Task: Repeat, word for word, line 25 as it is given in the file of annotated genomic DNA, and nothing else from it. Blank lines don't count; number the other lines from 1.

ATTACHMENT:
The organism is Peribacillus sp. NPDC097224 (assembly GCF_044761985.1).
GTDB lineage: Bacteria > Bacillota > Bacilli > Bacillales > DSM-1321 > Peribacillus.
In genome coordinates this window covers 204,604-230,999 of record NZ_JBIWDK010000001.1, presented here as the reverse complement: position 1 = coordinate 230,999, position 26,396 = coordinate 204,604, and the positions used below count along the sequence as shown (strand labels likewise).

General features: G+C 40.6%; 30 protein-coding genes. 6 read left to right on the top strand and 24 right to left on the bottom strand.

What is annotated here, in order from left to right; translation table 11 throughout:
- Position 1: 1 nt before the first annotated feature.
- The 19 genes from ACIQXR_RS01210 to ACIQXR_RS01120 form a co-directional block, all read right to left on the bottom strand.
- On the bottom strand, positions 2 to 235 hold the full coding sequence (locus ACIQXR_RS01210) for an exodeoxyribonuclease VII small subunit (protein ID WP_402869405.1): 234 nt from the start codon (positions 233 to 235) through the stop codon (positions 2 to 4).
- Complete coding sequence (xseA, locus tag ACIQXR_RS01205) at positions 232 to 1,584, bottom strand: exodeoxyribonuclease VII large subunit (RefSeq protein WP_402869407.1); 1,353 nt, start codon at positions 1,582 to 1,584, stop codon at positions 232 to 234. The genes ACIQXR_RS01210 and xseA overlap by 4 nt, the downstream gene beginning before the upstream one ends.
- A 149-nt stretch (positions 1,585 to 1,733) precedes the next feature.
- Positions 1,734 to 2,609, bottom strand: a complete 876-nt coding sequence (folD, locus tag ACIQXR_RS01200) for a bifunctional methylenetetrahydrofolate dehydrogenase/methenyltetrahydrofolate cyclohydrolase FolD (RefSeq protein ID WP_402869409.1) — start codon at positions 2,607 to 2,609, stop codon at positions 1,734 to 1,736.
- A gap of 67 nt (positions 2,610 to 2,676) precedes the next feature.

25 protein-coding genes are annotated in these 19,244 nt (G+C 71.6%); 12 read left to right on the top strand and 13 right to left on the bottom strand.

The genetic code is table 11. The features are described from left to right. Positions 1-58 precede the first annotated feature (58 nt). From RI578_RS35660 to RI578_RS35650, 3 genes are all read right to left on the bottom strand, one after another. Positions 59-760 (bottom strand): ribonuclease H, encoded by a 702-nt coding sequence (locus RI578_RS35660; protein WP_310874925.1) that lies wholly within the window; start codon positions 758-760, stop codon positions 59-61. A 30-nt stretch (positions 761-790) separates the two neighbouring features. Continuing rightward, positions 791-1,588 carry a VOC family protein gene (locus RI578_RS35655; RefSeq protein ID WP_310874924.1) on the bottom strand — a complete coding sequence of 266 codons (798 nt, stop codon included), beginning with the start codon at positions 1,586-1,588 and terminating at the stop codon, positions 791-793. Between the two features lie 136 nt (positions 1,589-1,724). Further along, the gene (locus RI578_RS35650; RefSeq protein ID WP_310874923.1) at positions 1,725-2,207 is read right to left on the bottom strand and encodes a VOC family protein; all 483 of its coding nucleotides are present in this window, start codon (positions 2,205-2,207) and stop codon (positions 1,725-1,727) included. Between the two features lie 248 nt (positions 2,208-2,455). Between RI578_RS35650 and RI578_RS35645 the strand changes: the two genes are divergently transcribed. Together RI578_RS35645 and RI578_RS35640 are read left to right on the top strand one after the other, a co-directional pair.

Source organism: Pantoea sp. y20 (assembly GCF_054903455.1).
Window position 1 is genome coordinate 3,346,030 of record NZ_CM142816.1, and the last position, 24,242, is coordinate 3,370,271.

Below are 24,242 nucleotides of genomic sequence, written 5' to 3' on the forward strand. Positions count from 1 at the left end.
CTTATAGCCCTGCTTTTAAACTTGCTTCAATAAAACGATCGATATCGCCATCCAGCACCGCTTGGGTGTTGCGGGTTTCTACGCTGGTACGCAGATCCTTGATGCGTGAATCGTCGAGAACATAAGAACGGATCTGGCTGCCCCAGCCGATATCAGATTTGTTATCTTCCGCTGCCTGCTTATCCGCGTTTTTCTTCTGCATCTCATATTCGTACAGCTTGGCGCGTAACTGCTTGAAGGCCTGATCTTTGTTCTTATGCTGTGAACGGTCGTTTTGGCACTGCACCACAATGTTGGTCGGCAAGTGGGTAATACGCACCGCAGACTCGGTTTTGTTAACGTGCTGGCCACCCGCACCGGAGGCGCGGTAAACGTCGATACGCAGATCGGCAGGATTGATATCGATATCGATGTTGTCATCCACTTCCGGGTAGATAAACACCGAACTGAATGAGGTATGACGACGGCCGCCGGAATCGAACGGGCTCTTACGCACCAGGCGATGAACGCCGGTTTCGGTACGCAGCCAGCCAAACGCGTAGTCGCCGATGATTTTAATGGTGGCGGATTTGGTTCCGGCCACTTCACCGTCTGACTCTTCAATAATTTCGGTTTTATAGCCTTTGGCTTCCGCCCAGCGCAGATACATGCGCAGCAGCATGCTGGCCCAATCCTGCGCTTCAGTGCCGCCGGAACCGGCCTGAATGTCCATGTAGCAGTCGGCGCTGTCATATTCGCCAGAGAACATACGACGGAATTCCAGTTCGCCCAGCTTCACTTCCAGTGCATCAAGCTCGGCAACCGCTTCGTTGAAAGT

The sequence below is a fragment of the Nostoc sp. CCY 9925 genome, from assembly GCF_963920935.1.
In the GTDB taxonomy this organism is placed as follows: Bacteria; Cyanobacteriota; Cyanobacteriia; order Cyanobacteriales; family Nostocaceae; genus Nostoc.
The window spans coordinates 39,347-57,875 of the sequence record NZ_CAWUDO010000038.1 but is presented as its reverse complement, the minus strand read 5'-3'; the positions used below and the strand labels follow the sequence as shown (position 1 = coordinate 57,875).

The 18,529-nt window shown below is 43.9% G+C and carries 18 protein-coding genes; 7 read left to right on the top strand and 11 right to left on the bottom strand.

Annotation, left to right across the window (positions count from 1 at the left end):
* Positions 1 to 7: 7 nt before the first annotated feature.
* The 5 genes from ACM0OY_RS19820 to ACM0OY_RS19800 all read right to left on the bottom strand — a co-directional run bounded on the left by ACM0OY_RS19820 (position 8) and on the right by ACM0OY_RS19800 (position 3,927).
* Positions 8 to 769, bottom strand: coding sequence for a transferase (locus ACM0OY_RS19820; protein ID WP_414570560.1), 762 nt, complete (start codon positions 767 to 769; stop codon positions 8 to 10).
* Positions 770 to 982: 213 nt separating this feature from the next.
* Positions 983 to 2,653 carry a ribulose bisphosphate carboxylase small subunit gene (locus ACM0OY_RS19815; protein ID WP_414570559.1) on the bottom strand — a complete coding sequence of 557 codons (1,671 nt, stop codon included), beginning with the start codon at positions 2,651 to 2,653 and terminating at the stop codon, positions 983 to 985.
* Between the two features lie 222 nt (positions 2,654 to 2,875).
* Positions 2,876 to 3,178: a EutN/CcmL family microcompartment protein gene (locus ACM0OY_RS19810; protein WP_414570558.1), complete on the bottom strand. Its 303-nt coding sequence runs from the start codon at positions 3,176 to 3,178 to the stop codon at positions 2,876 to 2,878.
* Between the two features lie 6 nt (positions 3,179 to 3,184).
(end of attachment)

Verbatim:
* The 5 genes from ACM0OY_RS19820 to ACM0OY_RS19800 all read right to left on the bottom strand — a co-directional run bounded on the left by ACM0OY_RS19820 (position 8) and on the right by ACM0OY_RS19800 (position 3,927).